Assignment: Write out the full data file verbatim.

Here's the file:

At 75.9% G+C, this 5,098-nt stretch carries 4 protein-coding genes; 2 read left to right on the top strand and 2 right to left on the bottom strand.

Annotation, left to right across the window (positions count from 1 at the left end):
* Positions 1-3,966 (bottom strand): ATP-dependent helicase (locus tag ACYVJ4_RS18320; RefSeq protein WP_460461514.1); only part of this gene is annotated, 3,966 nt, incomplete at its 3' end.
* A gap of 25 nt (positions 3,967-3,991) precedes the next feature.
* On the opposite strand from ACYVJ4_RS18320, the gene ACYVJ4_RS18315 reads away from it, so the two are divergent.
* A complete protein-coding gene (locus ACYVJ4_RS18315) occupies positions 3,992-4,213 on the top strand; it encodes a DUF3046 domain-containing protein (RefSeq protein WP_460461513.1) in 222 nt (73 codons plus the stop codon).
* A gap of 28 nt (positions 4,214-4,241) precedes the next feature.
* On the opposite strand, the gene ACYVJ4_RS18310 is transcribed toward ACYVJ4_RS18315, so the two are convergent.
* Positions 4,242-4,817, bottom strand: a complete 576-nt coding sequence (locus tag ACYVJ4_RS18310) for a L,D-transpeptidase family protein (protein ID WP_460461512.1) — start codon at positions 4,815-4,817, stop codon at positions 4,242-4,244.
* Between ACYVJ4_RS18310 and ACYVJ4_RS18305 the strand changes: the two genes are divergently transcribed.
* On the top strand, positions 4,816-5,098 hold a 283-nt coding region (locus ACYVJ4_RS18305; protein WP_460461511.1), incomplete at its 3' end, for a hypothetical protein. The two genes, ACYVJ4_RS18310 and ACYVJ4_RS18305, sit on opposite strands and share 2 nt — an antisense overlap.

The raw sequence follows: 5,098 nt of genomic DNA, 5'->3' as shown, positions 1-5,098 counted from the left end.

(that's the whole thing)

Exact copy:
At 75.9% G+C, this 5,098-nt stretch carries 4 protein-coding genes; 2 read left to right on the top strand and 2 right to left on the bottom strand.

Annotation, left to right across the window (positions count from 1 at the left end):
* Positions 1-3,966 (bottom strand): ATP-dependent helicase (locus tag ACYVJ4_RS18320; RefSeq protein WP_460461514.1); only part of this gene is annotated, 3,966 nt, incomplete at its 3' end.
* A gap of 25 nt (positions 3,967-3,991) precedes the next feature.
* On the opposite strand from ACYVJ4_RS18320, the gene ACYVJ4_RS18315 reads away from it, so the two are divergent.
* A complete protein-coding gene (locus ACYVJ4_RS18315) occupies positions 3,992-4,213 on the top strand; it encodes a DUF3046 domain-containing protein (RefSeq protein WP_460461513.1) in 222 nt (73 codons plus the stop codon).
* A gap of 28 nt (positions 4,214-4,241) precedes the next feature.
* On the opposite strand, the gene ACYVJ4_RS18310 is transcribed toward ACYVJ4_RS18315, so the two are convergent.
* Positions 4,242-4,817, bottom strand: a complete 576-nt coding sequence (locus tag ACYVJ4_RS18310) for a L,D-transpeptidase family protein (protein ID WP_460461512.1) — start codon at positions 4,815-4,817, stop codon at positions 4,242-4,244.
* Between ACYVJ4_RS18310 and ACYVJ4_RS18305 the strand changes: the two genes are divergently transcribed.
* On the top strand, positions 4,816-5,098 hold a 283-nt coding region (locus ACYVJ4_RS18305; protein WP_460461511.1), incomplete at its 3' end, for a hypothetical protein. The two genes, ACYVJ4_RS18310 and ACYVJ4_RS18305, sit on opposite strands and share 2 nt — an antisense overlap.

The raw sequence follows: 5,098 nt of genomic DNA, 5'->3' as shown, positions 1-5,098 counted from the left end.